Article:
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I want to have an input element at the to of my webpage that contains some global settings for a logged in user. How could I attach this piece of data to every single GET/POST and AJAX request that comes in from my web application? I wanted to tack this onto an existing site that has a lot of code already.

Cookies aren't what I'm looking for, because you couldn't have two different cookies for the same site in different tabs/windows of the same application (an HTML input could have different values for the same logged in user in two different tabs/windows.)

UPDATE: To clarify, the feature I want is to bridge two different modes in the same browser and let the user switch between the two modes via an option menu. The current mode would affect everything the user does even down to short/small Ajax requests (every request into the system would need to know what mode the browser window is in.) So two different tabs in the same browser would behave very differently from each other if they are in different modes.

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What exactly is the result you are trying to achieve? So that we can understand why you can't use sessions. Keep in mind that if you want a different state in two different browser tabs/windows for the same user logged in, then it is not a 'global setting' anymore. Also if it's in GET, the user can modify the URL. I'm curious as to what kind of functionality do you need, so I can give better info. – Béres Botond Sep 18 '09 at 15:39
I don't think there is any appropriate answer that can be given for this question, in that to make a decision on "how" would require more detail about the specifics of the application, or at least specific differences between "modes". Hidden fields, extra data in an AJAX POST|GET request, etc, are all applicable answers. Good job everyone. – anonymous coward Sep 28 '09 at 15:12
Are the HTTP requests stateless? – Martin Spamer Sep 29 '09 at 12:05

11 Answers 11

up vote 11 down vote accepted

If I understand correctly, your app has two modes. Let's call them red and blue. User opens window 1 and selects red. User then opens window 2 and selects blue. If you merely used sessions, then if the user goes back to window 1 and clicks anything, the result would be blue because the previous click was blue, even though window 1 is red.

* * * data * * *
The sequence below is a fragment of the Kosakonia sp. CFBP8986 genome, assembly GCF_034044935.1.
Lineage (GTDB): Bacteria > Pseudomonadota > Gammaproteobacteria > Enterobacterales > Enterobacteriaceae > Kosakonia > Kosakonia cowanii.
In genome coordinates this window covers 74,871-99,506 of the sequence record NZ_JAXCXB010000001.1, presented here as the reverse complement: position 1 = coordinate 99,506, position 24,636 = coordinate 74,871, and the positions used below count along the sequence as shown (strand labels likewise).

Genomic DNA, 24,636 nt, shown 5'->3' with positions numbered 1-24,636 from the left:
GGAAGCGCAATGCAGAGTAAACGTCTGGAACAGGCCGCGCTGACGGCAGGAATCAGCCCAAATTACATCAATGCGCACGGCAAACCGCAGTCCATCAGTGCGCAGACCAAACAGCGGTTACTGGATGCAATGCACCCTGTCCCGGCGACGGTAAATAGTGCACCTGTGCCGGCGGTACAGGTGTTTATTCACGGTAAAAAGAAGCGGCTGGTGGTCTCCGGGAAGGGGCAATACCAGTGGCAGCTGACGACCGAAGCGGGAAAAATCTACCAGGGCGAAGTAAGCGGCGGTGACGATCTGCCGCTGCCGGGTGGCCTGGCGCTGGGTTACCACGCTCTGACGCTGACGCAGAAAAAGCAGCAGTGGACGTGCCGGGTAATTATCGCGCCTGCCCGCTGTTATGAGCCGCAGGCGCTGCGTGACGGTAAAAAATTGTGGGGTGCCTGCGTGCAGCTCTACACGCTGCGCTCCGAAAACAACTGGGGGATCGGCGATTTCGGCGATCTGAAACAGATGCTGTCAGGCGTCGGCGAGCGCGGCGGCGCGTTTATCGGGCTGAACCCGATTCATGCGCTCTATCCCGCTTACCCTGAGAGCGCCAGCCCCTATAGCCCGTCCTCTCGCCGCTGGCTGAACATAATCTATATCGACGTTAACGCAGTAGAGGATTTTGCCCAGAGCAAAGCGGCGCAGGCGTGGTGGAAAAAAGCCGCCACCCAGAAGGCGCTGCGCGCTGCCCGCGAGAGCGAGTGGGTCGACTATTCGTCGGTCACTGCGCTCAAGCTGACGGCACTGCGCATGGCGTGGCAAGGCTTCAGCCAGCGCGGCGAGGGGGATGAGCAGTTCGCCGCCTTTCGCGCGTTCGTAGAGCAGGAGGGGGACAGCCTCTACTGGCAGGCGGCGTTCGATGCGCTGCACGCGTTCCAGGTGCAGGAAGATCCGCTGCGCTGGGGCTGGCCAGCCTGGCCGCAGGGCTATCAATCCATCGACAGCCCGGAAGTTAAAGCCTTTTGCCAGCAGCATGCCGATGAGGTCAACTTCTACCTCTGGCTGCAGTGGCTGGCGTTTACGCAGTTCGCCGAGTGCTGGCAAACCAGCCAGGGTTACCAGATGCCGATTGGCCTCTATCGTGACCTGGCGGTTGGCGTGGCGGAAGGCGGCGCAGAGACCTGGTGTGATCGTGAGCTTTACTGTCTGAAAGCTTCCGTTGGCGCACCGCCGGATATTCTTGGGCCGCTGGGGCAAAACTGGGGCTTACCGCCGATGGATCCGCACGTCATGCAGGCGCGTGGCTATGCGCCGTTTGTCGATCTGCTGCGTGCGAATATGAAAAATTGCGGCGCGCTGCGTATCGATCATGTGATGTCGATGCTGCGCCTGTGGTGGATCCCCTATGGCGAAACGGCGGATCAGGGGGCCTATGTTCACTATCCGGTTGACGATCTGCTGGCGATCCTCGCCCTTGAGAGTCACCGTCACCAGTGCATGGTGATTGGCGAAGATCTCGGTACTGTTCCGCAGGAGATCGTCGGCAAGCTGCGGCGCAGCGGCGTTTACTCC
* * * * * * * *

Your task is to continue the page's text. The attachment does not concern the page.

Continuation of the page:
I suggest using mod_rewrite (or an equivalent on non-Apache servers) to modify the URL to indicate the mode.

Incoming request for  ==>  ==>

If all the links and forms on your page are relative and not absolute, the URLs should have the mode info in them.

That is, if the page URL is

then links on the page that look like this

<form action="anotherscript">

will have a URL of

Another way would be to use subdomains  ==>  ==>

You would not need mod_rewrite if you configure your server to serve both subdomains from the same real location.

Using the subdomains would allow you to extract the mode from the http_referer field of each incoming request and you wouldn't need to add the query string.

Lastly, add absolute links to explicitly change the mode.

<a href="">Click here to go to RED mode</a>
<a href="">Click here to go to BLUE mode</a>
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+1 This is a great idea. – Byron Whitlock Sep 28 '09 at 17:35
This approach will only work if the Web Application is stateless, i.e. each HTTP request is atomic and causing a request to be repeated will not break the application. If you application is stateful this won't work. – Martin Spamer Sep 29 '09 at 12:10
Martin Spamer, yes, it will work even if the application is stateful. – bmb Sep 30 '09 at 0:54

Sounds like a classic case of hidden fields. You'd need some way of knowing who the user is when you send the HTML out, obviously. NB this is in no way secure at all, the user could potentially send whatever data they wanted.

<input type="hidden" name="fieldname" value="fieldvalue" />
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If you chose this route you'd need to use javascript to make sure that any links which are clicked also submit the form. – Mikey Sep 17 '09 at 21:44
How could I make sure this input is attached to every single web request? What about an AJAX request that is tied to some small part of the screen? – MikeN Sep 17 '09 at 21:49
I was assuming you can't do this with sessions (which are usually tied to cookies). If you can use sessions, you should. They're pretty much the only way you're going to remember who your client is (without a lot of pain re-inventing the wheel). Sessions can also be done with URL re-writing, no cookies required (depending on your framework). As Byron Whitlock says, passing variables around certainly isn't the 'correct' way of keeping track of people. And if you have the session and store this info there, there's no need to pass data back and forward through forms. – Joe Sep 17 '09 at 21:56

What about making different subdomains for your 2 different models?

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Why aren't you using sessions for persisting user data? With a session, you can persist the data across posts, keep session data depending on the page.

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A session wouldn't keep track of two different open browser windows or tabs having a different state. – MikeN Sep 18 '09 at 0:57
Sure you can, just check the referrer, and store session data based on that. You would need to create some sort of click stream data to handle transitions form one page to another. Again, this will be more robust than trying to persist form variables. – Byron Whitlock Sep 18 '09 at 19:07
referrer is not reliable. – Chii Sep 29 '09 at 2:05

You could use a template tag and template inheritance.